Meghan Markle couldn’t ‘switch off American dream’, US-born viscountess claims

Julie Montagu, who was who was born in Illinois but became Viscountess Hinchingbrooke after marrying into the British aristocracy, claimed the Duchess of Sussex found the duty that comes with being a royal “very difficult”. She made the comments during Channel 5 documentary Meghan at 40: The Climb to Power, which airs on Saturday.

Julie said: “You can’t really be anything you want to be or do anything you want to do or say anything you want to say.

“Your duty is to the Queen and that’s very difficult for someone like Meghan.

“To switch off that American dream off and accept ‘now you have to do what we say’ is difficult.

“It’s difficult to have love and duty work simultaneously and together and that’s what Harry and Meghan wanted in negations with the Queen, this synergy, that they can make work, but the Queen said no.”

In the documentary, royal commentators also claimed Meghan could one day regret her and Prince Harry’s controversial Oprah Winfrey interview.

Royal author Tom Quinn said: “I think the problem for Meghan was that she was angry, she was upset.

“I think that she thought when she entered the Royal Family she could shake them up and they would love it, she would do things Meghan’s way.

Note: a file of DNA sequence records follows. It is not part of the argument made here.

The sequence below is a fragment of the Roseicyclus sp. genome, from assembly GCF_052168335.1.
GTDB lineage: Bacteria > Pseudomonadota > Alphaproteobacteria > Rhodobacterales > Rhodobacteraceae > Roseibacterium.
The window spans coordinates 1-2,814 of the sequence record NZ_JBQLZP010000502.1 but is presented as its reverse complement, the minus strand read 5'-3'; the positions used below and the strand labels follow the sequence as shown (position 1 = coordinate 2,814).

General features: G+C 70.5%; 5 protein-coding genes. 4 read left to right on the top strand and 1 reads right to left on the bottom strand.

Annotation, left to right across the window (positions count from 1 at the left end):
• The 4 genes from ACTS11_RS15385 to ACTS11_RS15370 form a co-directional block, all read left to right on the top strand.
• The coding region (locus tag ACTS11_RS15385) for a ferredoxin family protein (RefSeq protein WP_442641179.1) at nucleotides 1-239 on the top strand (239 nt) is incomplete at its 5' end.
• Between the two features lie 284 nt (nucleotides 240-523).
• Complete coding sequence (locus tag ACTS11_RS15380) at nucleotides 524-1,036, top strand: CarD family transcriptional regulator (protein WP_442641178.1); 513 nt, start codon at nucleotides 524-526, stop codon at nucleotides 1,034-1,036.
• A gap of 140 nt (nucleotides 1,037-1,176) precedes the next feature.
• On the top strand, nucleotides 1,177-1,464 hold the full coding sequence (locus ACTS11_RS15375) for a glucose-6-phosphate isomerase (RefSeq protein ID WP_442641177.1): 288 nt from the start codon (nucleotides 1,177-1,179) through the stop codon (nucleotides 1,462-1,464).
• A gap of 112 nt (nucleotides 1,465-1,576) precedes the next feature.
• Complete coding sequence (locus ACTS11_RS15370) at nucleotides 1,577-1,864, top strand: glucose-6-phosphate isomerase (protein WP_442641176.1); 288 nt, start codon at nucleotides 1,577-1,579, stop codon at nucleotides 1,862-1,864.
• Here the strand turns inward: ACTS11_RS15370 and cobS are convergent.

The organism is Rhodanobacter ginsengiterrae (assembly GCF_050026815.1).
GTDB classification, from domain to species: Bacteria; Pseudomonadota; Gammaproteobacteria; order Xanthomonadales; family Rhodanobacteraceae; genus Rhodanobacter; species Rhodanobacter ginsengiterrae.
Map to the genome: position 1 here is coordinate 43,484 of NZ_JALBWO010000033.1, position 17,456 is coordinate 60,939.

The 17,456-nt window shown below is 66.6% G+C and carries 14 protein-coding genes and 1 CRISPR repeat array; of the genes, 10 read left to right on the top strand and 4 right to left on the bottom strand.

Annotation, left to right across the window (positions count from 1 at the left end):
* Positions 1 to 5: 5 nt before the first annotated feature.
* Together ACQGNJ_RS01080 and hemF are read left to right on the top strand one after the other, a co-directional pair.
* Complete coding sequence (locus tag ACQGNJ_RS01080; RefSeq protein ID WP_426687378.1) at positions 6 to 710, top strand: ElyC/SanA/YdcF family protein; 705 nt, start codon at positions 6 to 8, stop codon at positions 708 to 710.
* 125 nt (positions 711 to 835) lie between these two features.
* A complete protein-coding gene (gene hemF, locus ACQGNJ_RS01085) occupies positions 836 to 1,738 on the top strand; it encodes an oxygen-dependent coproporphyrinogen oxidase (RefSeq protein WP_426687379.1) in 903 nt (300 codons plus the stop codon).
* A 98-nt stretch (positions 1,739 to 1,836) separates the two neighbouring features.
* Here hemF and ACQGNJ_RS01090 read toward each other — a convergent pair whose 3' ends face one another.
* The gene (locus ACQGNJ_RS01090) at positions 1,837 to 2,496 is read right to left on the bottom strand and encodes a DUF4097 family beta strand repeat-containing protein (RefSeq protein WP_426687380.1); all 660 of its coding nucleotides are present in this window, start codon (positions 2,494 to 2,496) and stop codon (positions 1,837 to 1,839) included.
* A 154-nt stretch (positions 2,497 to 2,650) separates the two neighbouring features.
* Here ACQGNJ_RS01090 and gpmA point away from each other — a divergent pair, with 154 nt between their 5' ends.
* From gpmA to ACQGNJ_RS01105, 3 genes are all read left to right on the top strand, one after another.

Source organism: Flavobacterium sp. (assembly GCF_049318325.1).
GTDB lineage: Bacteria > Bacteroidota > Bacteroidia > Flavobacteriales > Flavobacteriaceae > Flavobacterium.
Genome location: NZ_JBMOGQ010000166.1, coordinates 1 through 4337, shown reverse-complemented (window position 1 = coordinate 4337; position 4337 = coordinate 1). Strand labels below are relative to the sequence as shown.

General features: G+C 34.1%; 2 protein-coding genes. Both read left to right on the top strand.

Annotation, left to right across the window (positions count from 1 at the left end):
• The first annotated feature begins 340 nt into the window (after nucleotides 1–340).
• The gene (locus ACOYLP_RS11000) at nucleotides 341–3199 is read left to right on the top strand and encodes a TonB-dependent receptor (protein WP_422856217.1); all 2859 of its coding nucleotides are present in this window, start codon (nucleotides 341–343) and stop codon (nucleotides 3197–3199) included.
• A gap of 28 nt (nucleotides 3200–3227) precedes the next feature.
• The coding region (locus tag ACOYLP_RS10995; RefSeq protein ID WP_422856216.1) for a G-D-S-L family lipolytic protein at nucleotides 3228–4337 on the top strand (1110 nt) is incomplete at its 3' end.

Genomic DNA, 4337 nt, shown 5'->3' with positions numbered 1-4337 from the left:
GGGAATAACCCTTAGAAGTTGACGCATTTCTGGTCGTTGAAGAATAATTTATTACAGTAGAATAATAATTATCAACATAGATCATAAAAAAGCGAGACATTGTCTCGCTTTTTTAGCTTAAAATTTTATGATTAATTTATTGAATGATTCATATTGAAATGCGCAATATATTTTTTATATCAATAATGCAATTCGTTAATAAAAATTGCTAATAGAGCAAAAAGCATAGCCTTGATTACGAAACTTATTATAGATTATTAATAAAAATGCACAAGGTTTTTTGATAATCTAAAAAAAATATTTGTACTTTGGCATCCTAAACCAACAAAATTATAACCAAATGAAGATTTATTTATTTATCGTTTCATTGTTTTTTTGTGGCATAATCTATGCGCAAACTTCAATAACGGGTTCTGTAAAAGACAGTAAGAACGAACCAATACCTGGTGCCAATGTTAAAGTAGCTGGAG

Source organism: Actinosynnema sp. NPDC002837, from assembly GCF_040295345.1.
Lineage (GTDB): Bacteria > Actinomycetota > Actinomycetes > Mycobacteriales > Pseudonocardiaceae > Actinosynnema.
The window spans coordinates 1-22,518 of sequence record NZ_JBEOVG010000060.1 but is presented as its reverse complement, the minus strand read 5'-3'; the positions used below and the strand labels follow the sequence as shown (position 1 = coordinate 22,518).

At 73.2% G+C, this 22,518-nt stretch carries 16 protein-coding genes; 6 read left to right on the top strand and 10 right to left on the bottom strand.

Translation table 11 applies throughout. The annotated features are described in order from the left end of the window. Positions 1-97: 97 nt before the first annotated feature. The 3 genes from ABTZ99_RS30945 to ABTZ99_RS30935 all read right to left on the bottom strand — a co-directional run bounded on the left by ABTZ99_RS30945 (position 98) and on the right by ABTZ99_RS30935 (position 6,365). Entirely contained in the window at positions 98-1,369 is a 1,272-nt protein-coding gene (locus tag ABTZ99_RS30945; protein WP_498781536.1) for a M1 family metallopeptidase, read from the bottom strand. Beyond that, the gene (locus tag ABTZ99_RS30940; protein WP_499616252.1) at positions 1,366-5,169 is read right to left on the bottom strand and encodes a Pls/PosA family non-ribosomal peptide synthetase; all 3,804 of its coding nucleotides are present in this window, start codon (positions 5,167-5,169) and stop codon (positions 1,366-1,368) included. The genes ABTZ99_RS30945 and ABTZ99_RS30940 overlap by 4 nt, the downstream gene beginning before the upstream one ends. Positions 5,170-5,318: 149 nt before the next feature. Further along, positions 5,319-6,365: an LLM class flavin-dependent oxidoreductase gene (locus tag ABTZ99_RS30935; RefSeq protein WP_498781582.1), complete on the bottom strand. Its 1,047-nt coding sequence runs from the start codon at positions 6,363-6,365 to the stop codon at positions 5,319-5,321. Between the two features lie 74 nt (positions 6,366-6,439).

“When that didn’t happen and she came up against what she saw as the forces of reaction it made her so upset that, that interview was her way I think the only way for her to get her revenge and put the case as she saw it.

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Royal expert Emily Andrews added: “Don’t forget that the only member of her family that she sees is her mother Doria.

“She doesn’t see any of her father’s family and Archie and Lilibet will grow up without seeing any of their cousins.

“I think she may regret being quite so public with that Oprah interview because that is there for posterity.”

Meghan and Harry quit royal duties in March 2020 and are now living in California.

They made a series of explosive claims about the Royal Family during their bombshell Oprah Winfrey interview, which aired in March.

The tell-all interview plunged the royals into a fresh crisis just one year after Megxit.

Harry went on to make further controversial comments about his family in the following weeks.